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AB-480 Hazardous materials.(2021-2022)

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Date Published: 10/11/2021 02:00 PM
AB480:v93#DOCUMENT

Assembly Bill No. 480
CHAPTER 743

An act to amend Section 25510 of the Health and Safety Code, relating to hazardous materials.

[ Approved by Governor  October 09, 2021. Filed with Secretary of State  October 09, 2021. ]

LEGISLATIVE COUNSEL'S DIGEST


AB 480, Carrillo. Hazardous materials.
(1) Existing law requires the Secretary for Environmental Protection to implement a unified hazardous waste and hazardous materials management regulatory program, known as the unified program. Existing law requires every county to apply to the secretary to be certified to implement the unified program, and authorizes a city or local agency that meets specified requirements to apply to the secretary to be certified to implement the unified program, as a certified unified program agency, or CUPA. Existing law authorizes a state or local agency that has a written agreement with a CUPA, and is approved by the secretary, to implement or enforce one or more of the unified program elements as a participating agency. Existing law defines “unified program agency,” or UPA, to mean the CUPA or its participating agencies, as provided.
Existing law requires a business that handles a hazardous material (handler), or an employee, authorized representative, agent, or designee of the handler, to, upon discovery, immediately report any release or threatened release of a hazardous material, or an actual release of a hazardous substance, as defined, to the UPA and the Office of Emergency Services, as provided. Existing law requires the office to adopt regulations implementing this requirement on or before January 1, 2022.
This bill would revise that reporting requirement to require, for regulated facilities, a handler, or an employee, authorized representative, agent, or designee of the handler, to report a release or threatened release of a hazardous material, hazardous waste, or hazardous substance to the UPA and the office immediately upon discovery of the release or threatened release. The bill would require, for unregulated facilities, that reporting to be made upon the discovery of an actual release that results in an emergency response, as defined. The bill would require a handler, or an employee, authorized representative, agent, or their designee, to provide state, city, or county fire or public health or safety personnel and emergency response personnel with access to the handler’s facility if there is a release or threatened release of a hazardous material, hazardous waste, or hazardous substance at the facility.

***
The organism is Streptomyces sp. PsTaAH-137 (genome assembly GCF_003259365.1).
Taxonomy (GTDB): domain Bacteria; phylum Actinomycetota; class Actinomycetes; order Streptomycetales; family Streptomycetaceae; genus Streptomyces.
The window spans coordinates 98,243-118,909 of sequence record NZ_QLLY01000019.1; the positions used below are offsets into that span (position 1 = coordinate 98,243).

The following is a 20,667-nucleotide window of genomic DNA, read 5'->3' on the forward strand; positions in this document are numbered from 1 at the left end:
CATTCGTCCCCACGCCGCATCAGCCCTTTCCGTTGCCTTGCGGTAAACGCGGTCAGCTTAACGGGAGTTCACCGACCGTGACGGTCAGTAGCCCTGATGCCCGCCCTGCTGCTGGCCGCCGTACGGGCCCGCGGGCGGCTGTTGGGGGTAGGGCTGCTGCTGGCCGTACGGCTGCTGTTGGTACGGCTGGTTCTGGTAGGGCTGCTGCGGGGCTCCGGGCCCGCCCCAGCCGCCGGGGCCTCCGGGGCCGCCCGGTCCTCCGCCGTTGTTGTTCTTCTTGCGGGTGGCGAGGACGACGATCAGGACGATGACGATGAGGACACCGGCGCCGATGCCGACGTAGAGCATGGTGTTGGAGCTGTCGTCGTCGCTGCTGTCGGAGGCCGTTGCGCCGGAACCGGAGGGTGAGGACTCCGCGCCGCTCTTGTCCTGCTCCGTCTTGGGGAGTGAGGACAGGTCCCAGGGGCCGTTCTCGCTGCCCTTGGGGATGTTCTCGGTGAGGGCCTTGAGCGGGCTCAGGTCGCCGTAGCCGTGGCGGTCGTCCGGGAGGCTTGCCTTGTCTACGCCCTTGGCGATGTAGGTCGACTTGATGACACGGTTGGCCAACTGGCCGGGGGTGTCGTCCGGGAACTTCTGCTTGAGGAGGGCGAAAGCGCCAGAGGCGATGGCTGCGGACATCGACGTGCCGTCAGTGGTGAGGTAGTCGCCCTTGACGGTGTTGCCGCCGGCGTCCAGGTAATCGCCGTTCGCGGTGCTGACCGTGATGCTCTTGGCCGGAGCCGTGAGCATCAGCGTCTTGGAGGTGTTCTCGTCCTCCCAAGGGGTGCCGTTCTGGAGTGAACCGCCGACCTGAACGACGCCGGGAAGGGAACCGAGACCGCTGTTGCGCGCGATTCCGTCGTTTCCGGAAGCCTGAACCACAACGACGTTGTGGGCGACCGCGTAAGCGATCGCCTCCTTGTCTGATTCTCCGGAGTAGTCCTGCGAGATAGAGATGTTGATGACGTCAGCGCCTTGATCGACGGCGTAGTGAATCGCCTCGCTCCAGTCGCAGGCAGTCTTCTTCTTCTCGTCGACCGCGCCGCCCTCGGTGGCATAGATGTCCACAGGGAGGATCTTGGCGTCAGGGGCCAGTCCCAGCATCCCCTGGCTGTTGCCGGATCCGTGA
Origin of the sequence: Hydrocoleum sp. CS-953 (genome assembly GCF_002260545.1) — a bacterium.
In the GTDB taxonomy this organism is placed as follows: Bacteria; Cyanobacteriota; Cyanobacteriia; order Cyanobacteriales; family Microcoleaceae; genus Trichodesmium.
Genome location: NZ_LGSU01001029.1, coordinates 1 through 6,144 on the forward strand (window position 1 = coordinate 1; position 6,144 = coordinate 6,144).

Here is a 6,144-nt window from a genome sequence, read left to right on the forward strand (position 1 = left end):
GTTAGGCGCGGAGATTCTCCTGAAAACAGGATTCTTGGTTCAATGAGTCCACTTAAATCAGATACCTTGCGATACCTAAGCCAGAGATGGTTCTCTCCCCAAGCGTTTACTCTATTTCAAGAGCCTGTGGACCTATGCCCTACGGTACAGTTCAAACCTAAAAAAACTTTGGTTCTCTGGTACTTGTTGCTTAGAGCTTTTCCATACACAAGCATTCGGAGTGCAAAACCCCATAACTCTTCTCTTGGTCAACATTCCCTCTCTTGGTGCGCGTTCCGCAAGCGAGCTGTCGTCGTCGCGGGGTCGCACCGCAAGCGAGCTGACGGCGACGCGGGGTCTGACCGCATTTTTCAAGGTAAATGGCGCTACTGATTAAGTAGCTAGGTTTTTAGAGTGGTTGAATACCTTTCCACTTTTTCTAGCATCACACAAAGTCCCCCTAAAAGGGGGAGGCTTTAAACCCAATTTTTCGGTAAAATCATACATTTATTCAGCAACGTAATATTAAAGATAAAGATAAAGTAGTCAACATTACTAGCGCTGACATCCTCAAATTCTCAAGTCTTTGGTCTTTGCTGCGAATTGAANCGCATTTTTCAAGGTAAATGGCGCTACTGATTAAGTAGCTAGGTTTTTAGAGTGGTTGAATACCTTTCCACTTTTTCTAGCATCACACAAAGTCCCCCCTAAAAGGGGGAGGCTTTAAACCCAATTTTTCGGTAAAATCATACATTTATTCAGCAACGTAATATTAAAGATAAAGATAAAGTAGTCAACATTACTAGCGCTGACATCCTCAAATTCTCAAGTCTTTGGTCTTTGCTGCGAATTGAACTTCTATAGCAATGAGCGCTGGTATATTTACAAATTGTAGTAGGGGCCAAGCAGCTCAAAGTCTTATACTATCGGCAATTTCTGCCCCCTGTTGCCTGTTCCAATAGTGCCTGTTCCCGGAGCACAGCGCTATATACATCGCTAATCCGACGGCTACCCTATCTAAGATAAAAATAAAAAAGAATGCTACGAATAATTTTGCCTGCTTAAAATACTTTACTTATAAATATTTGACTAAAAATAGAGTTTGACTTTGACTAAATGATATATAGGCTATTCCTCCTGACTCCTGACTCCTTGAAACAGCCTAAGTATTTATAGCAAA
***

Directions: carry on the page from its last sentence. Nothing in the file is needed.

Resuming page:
(2) Under existing law, whenever a release, spill, escape, or entry of waste occurs, as specified, and the Director of Public Health or the local health officer makes specified determinations as to that waste, the director is authorized to declare a health emergency and the local health officer is authorized to declare a local health emergency in the jurisdiction or any area thereof affected by the threat to the public health.
This bill would authorize, without a declaration of a local health emergency, a UPA, if a release, spill, escape, or entry, as described, of a hazardous material, hazardous waste, or hazardous substance occurs, which the UPA, in consultation with the local health officer, reasonably determines poses an imminent and substantial endangerment to public health due to specified factors, to take specified actions to protect the health and safety of the public, including, among others, issuing an order to the responsible party to immediately suspend or discontinue the activity causing or contributing to the release, spill, escape, or entry of the hazardous material, hazardous waste, or hazardous substance. The bill would preclude the UPA from issuing an order if the release, spill, escape, or entry of a hazardous material, hazardous waste, or hazardous substance falls below a reporting threshold established by the office in any regulation. The bill would require that the UPA support its order with written findings, including evidence of local health officer consultation, and that the order be consistent with criteria developed by UPAs to determine whether an imminent and substantial endangerment to public health has occurred. The bill would provide a responsible party with an opportunity to appeal the order, as provided.
(3) Because the bill would make changes to provisions enforced by unified program agencies, the bill would impose a state-mandated local program.
The California Constitution requires the state to reimburse local agencies and school districts for certain costs mandated by the state. Statutory provisions establish procedures for making that reimbursement.
This bill would provide that no reimbursement is required by this act for specified reasons.
Vote: MAJORITY   Appropriation: NO   Fiscal Committee: YES   Local Program: YES  

The people of the State of California do enact as follows:


SECTION 1.

 (a) The Legislature finds and declares both of the following:
(1) There is no statutory definition of “imminent or substantial endangerment” in California law.